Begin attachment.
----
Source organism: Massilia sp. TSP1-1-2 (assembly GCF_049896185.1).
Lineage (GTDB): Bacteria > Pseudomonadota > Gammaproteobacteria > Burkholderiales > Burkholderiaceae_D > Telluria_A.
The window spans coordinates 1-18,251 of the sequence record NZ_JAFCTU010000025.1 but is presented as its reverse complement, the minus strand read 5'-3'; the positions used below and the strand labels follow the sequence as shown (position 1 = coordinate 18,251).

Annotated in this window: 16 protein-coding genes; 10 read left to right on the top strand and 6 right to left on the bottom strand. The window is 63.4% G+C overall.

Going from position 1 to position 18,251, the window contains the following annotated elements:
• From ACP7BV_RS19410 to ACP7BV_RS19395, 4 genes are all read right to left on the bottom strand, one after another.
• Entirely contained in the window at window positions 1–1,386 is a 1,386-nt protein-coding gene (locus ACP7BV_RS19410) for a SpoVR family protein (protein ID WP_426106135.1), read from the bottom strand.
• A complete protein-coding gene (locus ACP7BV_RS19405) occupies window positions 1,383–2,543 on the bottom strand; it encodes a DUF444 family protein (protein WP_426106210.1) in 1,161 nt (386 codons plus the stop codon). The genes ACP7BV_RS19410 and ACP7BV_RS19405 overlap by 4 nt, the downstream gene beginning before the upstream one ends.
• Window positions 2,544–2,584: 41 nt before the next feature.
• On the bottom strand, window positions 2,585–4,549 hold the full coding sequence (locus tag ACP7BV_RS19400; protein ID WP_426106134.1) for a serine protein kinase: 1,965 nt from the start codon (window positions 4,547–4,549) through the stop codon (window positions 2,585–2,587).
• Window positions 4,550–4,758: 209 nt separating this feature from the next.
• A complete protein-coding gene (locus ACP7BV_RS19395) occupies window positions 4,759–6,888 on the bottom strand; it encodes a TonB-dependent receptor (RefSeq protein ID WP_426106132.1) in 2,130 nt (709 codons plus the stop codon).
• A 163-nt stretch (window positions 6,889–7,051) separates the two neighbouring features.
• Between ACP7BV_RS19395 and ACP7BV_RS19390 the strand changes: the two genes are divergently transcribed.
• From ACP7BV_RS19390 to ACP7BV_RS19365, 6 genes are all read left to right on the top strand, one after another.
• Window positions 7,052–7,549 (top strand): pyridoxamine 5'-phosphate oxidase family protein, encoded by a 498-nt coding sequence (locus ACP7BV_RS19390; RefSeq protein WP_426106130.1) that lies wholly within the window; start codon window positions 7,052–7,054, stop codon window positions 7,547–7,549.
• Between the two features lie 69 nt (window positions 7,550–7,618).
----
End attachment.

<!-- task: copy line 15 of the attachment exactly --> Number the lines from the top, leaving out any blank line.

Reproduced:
• From ACP7BV_RS19390 to ACP7BV_RS19365, 6 genes are all read left to right on the top strand, one after another.